The CBT Bracket Breakdown: Midwest Region

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See the rest of our regional breakdowns here.

Final Four Favorite: No. 1 North Carolina: The Tar Heels have as much talent on their roster as any team in the country. They are loaded, and they have a point guard that is perfect for the uptempo system that they run. The question I have about UNC has to do with their toughness. They get smacked by Florida State twice, largely because the Seminoles were more physical than UNC. One thing to follow with the Tar Heels heading into the NCAA Tournament is whether or not John Henson’s wrist is healthy. I believe that it is. While he didn’t play in the ACC Tournament final, he was available to play.

And if they lose…?: No. 2 Kansas: For the first time, the tournament selection committee released their s-curve on Selection Sunday, which allowed us to see where they actually had teams ranked. Kansas was fifth, meaning that if Ohio State had won the Big Ten Tournament, Kansas and not Michigan State would have been the final No. 1 seed. Thomas Robinson is a hoss and Jeff Withey is a defensive playmaker, but Tyshawn Taylor is going to be the guy that determines how far Kansas goes. When he’s great, Kansas is very, very good. But when he’s the inconsistent turnover machine that he’s been at times throughout his career, the Jayhawks are very ordinary.

Sweet 16 sleeper (9 or lower): No. 14 Belmont: One of the trendiest upset picks since the bracket was announced was the Bruins knocking off Georgetown. While I, personally, don’t see it — its just not a good matchup — the fact of the matter is that Belmont is a very good basketball team. They push the tempo through pressure and they shoot a lot of threes. When those threes are going down, they are good enough to pick off a higher-seeded team.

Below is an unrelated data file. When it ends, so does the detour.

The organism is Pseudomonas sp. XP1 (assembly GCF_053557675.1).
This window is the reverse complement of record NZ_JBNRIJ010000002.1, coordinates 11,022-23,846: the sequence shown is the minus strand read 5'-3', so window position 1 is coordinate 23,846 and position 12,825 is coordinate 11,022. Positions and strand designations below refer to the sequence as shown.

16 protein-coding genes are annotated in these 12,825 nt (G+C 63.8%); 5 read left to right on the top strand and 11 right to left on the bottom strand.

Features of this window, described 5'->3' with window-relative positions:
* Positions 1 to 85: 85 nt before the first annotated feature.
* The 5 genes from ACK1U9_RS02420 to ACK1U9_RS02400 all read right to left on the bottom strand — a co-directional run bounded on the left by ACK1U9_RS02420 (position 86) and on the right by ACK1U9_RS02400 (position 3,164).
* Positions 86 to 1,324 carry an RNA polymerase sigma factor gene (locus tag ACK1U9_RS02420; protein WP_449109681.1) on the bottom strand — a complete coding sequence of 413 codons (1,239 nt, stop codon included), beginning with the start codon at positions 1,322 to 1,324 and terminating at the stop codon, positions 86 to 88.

Final Four sleeper (5 or lower): No. 5 Temple: The Owls have flown under the radar for much of the season, but this is a good basketball team. They have a dangerous perimeter attack, with two of the best scorers in the Atlantic 10 in Ramone Moore and Khalif Wyatt, and they now have their starting center Michael Eric back in the fold. The thing about the Owls this season is that they aren’t as perimeter oriented as they have been in the past. They push the ball more and they are oriented around their ability to put up points.

Player to watch (top 8 seeds): Jamaal Franklin, San Diego State: Franklin was rightfully chosen as the Player of the Year in the Mountain West. An athletic, 6’5″ slasher, Franklin not only is capable of going for 30 points on a given night, but he averaged 9.9 rpg in league play. SDSU’s issue is their lack of interior size, and his ability to clean the glass is a hugely important.

Player to watch (bottom 8 seeds): DJ Cooper, Ohio: Cooper has already led the Bobcats to a first round upset in the NCAA Tournament, going for 23 points and eight assists as Ohio beat Georgetown in 2010. Did I mention he was a freshman then? Ohio is a dangerous team for Michigan. They are excellent at defending the three, something that Michigan thrives on. And Cooper is an excellent on-ball defender, meaning he will likely get the assignment of covering Trey Burke.

Best potential matchup: No. 1 North Carolina vs. No. 2 Kansas: Again, I know this is a cop out, but with the lack of elite teams outside of the top two seeds, its really difficult to find marquee matchups to get excited out. What I love about this matchup — besides the fact that it will be between two of college basketball’s blue-blooded programs — is the idea of seeing Jeff Withey and Thomas Robinson do battle with John Henson and Tyler Zeller. I love me a good post battle, and it may not get better than this in the 2012 NCAA Tournament.

So who is getting upset?:

– I think Ohio has a very good chance to take down Michigan. The Wolverines looked very average in the Big Ten tournament, and they are very average when they don’t hit threes. Ohio is very good at defending the three.

– If Cal can get by USF in the play-in game, I think they have a chance to knock off Temple. The Bears have one of the best perimeter defenders in Jorge Gutierrez and have been written off by a lot of folks due to their loss to Missouri by 30 earlier in the year.